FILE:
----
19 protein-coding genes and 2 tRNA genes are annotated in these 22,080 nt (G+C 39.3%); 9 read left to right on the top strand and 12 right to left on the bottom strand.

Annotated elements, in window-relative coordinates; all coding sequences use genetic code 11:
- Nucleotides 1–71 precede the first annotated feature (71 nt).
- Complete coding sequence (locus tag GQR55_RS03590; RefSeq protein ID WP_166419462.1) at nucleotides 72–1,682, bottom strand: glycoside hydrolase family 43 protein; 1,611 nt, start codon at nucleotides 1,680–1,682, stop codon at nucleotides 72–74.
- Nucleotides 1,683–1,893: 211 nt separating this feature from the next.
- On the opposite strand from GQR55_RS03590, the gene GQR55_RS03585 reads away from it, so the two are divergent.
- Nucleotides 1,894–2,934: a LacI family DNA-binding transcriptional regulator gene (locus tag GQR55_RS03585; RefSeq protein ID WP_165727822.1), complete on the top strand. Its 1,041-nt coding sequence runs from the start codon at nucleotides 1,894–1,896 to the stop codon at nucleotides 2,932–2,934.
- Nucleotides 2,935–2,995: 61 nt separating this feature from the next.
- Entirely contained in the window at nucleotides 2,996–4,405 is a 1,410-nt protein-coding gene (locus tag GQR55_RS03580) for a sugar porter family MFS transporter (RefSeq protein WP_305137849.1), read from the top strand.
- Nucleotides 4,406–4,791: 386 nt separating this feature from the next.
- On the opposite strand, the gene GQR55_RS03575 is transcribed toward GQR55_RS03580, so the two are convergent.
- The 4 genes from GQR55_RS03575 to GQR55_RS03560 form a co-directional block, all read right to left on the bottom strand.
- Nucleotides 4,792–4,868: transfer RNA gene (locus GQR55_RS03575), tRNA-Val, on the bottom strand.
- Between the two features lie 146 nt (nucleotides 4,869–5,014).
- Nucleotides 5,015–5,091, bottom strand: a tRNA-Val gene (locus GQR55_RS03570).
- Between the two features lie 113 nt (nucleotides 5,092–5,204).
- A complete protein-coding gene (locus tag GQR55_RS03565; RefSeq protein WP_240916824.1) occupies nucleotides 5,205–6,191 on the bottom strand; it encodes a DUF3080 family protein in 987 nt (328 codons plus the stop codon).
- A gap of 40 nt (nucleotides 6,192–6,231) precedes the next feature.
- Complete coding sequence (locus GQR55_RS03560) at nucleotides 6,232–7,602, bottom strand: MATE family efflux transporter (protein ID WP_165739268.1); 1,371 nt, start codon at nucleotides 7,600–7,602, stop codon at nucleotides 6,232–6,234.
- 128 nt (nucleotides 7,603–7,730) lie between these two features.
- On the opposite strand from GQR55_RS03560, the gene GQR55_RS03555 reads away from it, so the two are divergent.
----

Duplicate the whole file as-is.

19 protein-coding genes and 2 tRNA genes are annotated in these 22,080 nt (G+C 39.3%); 9 read left to right on the top strand and 12 right to left on the bottom strand.

Annotated elements, in window-relative coordinates; all coding sequences use genetic code 11:
- Nucleotides 1–71 precede the first annotated feature (71 nt).
- Complete coding sequence (locus tag GQR55_RS03590; RefSeq protein ID WP_166419462.1) at nucleotides 72–1,682, bottom strand: glycoside hydrolase family 43 protein; 1,611 nt, start codon at nucleotides 1,680–1,682, stop codon at nucleotides 72–74.
- Nucleotides 1,683–1,893: 211 nt separating this feature from the next.
- On the opposite strand from GQR55_RS03590, the gene GQR55_RS03585 reads away from it, so the two are divergent.
- Nucleotides 1,894–2,934: a LacI family DNA-binding transcriptional regulator gene (locus tag GQR55_RS03585; RefSeq protein ID WP_165727822.1), complete on the top strand. Its 1,041-nt coding sequence runs from the start codon at nucleotides 1,894–1,896 to the stop codon at nucleotides 2,932–2,934.
- Nucleotides 2,935–2,995: 61 nt separating this feature from the next.
- Entirely contained in the window at nucleotides 2,996–4,405 is a 1,410-nt protein-coding gene (locus tag GQR55_RS03580) for a sugar porter family MFS transporter (RefSeq protein WP_305137849.1), read from the top strand.
- Nucleotides 4,406–4,791: 386 nt separating this feature from the next.
- On the opposite strand, the gene GQR55_RS03575 is transcribed toward GQR55_RS03580, so the two are convergent.
- The 4 genes from GQR55_RS03575 to GQR55_RS03560 form a co-directional block, all read right to left on the bottom strand.
- Nucleotides 4,792–4,868: transfer RNA gene (locus GQR55_RS03575), tRNA-Val, on the bottom strand.
- Between the two features lie 146 nt (nucleotides 4,869–5,014).
- Nucleotides 5,015–5,091, bottom strand: a tRNA-Val gene (locus GQR55_RS03570).
- Between the two features lie 113 nt (nucleotides 5,092–5,204).
- A complete protein-coding gene (locus tag GQR55_RS03565; RefSeq protein WP_240916824.1) occupies nucleotides 5,205–6,191 on the bottom strand; it encodes a DUF3080 family protein in 987 nt (328 codons plus the stop codon).
- A gap of 40 nt (nucleotides 6,192–6,231) precedes the next feature.
- Complete coding sequence (locus GQR55_RS03560) at nucleotides 6,232–7,602, bottom strand: MATE family efflux transporter (protein ID WP_165739268.1); 1,371 nt, start codon at nucleotides 7,600–7,602, stop codon at nucleotides 6,232–6,234.
- 128 nt (nucleotides 7,603–7,730) lie between these two features.
- On the opposite strand from GQR55_RS03560, the gene GQR55_RS03555 reads away from it, so the two are divergent.